“Talented female experts and leaders would rather do than talk about doing”
#WomeninFinTech celebrates some of the leading women driving change in the finance and technology industry, as they discuss their early days and advice to younger generations. Today, InsurTech Rising 365 asked Shân Millie, founder of Bright Blue Hare, to give her thoughts on insurtech at the moment.
Read the original article here.
In today’s world, you’re allowed to have more than one career – so I’d say I’m on at least my second, and maybe my third! Before founding Bright Blue Hare, I spent 25 years in publishing (aka “the content biz”) creating products, brands and engagement tools for professional audiences, mainly in financial services.
My very first job in publishing was as editorial assistant in an academic reference publisher: I worked with very clever people, eminent in their various fields in science and humanities, to help them share their knowledge with others in impactful, useful and creative ways. My love of language, logic and lateral thinking was trained, channeled and honed. And I learned to love technology for what it enabled us to do in that business – the day I arrived, the typewriters were replaced with Amstrads.
What was your lightbulb moment?
I try to have “lightbulb moments” every day! I am passionate still about helping others tell their stories, share their knowledge and engage the spark – with their co-workers, customers and wider worlds. I spend a lot of time researching, investigating and helping to generate innovation, and different ways of thinking about familiar problems and new opportunities.
I really love being part of other people’s “lightbulb moments”, and especially when that results in better business and personal growth for them. Along with many others, I had a “lightbulb moment” about insurtech as it began to emerge in 2013/14; and I’ve increasingly realised that “technology” is being used to stifle ideas and involvement, just as much as it is enabling the phenomenal developments we’re starting to see across all areas of insurance.
The process of editing The InsurTech Book (Wiley, April 2018), really hammered home for me the importance of breaking down barriers between “technologists” and “non-technologists”: critical thinking, open-mindedness and a desire to understand and apply that understanding is what REALLY matters, not whether you have a relevant degree, are a professional coder or can build neural networks. Let’s not build any more barriers to collaboration!
Why do we see so few women in tech (or finance)?
They are there – we need many more, but, there are more than you’d think! When was the last time you saw a fintech, finance, tech or insurtech event with more women speakers than men – or even, as many. I see complacency in how events programmes are put together, and opinions sought and reported on, so-called “thought-leaders” built up and given such loud voices that others are drowned out. It is definitely my experience that talented female experts and leaders would rather do than talk about doing, and I get it. But, we do need to put ourselves forward more energetically, too if we want to play our part in equalising things.
What advice do you have for women starting out their career in tech?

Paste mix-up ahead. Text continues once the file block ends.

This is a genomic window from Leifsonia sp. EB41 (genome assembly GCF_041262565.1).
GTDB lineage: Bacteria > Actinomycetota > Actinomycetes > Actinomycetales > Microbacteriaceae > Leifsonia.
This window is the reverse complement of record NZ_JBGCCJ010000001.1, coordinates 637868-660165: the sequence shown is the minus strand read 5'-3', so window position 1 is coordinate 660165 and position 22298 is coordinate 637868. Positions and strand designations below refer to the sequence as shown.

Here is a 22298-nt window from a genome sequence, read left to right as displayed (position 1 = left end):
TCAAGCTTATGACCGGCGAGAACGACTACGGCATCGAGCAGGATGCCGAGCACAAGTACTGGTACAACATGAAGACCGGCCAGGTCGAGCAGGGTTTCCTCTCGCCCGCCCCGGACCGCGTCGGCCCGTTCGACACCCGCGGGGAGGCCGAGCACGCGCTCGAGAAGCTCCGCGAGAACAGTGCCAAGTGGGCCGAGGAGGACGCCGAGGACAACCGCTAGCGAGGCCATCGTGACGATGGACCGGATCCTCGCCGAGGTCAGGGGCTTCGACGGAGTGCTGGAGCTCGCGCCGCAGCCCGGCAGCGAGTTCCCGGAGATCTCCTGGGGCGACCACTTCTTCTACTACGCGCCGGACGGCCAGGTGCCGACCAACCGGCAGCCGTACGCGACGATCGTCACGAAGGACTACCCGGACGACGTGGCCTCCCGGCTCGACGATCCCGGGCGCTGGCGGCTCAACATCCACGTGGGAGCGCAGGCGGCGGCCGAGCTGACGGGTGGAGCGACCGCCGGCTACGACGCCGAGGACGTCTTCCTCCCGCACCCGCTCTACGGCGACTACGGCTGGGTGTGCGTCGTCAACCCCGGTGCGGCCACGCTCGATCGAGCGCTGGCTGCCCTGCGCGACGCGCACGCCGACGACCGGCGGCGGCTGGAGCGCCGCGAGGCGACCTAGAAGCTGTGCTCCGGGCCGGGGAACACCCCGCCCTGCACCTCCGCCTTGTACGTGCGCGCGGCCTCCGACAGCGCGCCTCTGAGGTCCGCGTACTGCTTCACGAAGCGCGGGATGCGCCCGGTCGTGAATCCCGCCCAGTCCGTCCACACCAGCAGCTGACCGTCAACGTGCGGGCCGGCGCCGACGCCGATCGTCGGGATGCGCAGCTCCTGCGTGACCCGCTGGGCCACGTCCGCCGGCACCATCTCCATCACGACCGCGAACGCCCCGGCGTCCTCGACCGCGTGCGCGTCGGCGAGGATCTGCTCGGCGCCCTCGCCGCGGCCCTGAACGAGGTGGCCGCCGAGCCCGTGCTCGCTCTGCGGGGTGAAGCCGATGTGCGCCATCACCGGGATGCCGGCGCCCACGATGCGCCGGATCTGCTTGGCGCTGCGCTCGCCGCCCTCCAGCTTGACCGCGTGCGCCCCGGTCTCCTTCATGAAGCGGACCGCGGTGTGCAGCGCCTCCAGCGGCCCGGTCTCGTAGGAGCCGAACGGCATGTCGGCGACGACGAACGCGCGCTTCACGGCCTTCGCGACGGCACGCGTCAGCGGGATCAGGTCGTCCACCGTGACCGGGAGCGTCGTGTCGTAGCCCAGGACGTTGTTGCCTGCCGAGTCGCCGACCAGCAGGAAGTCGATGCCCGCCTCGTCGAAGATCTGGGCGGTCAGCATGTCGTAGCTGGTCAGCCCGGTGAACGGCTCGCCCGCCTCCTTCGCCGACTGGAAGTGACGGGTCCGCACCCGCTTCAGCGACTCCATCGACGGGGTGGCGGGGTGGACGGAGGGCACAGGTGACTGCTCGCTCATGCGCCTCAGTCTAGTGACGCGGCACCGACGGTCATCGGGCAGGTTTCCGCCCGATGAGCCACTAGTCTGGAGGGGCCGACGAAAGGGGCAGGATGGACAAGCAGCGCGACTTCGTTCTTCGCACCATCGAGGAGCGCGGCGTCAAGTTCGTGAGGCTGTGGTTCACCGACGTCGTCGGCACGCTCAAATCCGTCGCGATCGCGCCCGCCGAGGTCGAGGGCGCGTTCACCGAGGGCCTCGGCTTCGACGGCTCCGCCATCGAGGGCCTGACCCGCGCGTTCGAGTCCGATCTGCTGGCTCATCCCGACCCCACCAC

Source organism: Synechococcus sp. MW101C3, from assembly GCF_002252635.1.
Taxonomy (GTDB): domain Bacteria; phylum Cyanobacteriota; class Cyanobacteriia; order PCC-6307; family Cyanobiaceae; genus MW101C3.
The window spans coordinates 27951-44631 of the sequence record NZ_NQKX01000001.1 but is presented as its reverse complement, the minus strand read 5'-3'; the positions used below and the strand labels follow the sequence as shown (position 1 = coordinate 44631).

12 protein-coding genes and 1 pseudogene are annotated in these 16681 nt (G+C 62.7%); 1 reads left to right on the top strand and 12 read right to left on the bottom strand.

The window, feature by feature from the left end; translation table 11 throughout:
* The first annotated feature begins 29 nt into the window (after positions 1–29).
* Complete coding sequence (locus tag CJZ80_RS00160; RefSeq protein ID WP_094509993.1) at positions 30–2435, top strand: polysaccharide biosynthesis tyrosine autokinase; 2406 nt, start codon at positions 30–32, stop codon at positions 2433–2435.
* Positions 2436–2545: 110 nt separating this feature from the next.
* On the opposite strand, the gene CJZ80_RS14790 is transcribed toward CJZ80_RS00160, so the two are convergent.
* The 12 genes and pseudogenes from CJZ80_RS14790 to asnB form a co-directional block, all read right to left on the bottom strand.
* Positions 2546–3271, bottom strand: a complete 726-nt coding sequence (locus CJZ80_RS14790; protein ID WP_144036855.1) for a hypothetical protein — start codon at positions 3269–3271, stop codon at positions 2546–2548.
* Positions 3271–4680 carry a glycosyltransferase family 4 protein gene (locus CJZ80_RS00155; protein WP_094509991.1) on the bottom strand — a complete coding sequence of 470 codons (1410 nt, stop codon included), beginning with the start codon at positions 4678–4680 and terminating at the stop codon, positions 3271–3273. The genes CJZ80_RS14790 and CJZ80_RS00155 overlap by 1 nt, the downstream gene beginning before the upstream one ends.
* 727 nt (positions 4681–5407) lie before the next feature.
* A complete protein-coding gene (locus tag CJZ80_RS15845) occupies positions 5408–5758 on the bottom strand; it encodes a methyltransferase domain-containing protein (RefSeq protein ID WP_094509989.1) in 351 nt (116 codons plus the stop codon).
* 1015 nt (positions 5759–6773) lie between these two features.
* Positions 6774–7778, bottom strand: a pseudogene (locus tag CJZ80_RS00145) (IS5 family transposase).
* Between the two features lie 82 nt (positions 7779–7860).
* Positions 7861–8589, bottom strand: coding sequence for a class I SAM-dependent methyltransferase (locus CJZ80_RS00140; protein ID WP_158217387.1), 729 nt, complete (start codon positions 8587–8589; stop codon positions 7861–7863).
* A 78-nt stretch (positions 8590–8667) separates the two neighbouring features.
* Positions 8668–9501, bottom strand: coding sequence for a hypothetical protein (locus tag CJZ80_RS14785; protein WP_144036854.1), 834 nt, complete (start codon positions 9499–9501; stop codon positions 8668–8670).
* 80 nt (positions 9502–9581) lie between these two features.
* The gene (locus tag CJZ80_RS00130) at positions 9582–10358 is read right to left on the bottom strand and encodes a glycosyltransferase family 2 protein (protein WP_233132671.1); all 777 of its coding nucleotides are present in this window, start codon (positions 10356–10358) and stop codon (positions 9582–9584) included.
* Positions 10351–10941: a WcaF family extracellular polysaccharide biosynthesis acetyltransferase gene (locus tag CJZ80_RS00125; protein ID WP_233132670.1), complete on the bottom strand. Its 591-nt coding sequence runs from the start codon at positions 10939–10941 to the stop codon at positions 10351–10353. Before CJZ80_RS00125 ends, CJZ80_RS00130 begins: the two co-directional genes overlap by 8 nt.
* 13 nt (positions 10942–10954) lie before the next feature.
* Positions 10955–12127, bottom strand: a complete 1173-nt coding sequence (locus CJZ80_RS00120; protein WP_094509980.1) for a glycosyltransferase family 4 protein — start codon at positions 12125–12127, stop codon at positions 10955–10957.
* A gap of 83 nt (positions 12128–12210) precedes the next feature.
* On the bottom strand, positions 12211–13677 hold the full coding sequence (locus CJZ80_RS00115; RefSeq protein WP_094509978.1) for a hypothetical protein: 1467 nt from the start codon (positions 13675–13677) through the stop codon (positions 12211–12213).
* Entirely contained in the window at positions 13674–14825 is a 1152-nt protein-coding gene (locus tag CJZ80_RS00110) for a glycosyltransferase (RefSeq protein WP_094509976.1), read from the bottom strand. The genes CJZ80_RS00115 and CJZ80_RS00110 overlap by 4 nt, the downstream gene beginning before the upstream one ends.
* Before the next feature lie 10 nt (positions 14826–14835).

I’d give the same advice to anyone starting their career full-stop: strive to be in a position to do what gives you fulfilment; be a lifelong learner; seek out supportive mentors; actively develop your network of friends, allies, interesting people from the widest pool, not just your discipline, your sector or where you feel most comfortable; make and keep friends who have your back, for the good days and the bad.
Why is the #WomeninFinTech movement important?
It’s all about visibility and support. If we agree that there is a need to equalise the balance of voices, of leadership, of attitudes to work and employee benefits – that is, to be a strong presence – there is no better way than to combine forces. That visibility can create new agendas, shift mindsets, alter perceptions and, very importantly, help to take away some of the fear for young women thinking about building their careers. To feel part of a bigger movement, to have access to experience and support, to feel validated is important for everyone, but arguably vital at the early stages of a new career. There is nothing more powerful than ‘If she can, I can too.’ I’d also highlight algo-bias as a very specific ‘near and present danger’ that must be tackled, certainly not left to the technologists alone; recruiting women into artificial intelligence (AI) roles at all levels will be critical to this.
What will the future of insurtech look like?
I’d like to think that the word “insurtech” will cease to be the sexy label for novelty and investment bonanza that it still is in 2018, and instead become synonymous with an opening up of minds, technologies and business models that results in products and services that truly meet customer need.
I do see many tech-led solutions looking for problems; yet also long-standing problems that could be solved by the right tech applied well. On-demand, pay-as-you-go, wallet-based approaches are clearly here to stay – I think for commercial as well as consumer – and it feels obvious that we will see cross-sector and cross-company collaboration (so life, health and general ‘bundled’). Perhaps open insurance (a la open banking) is coming faster than we think?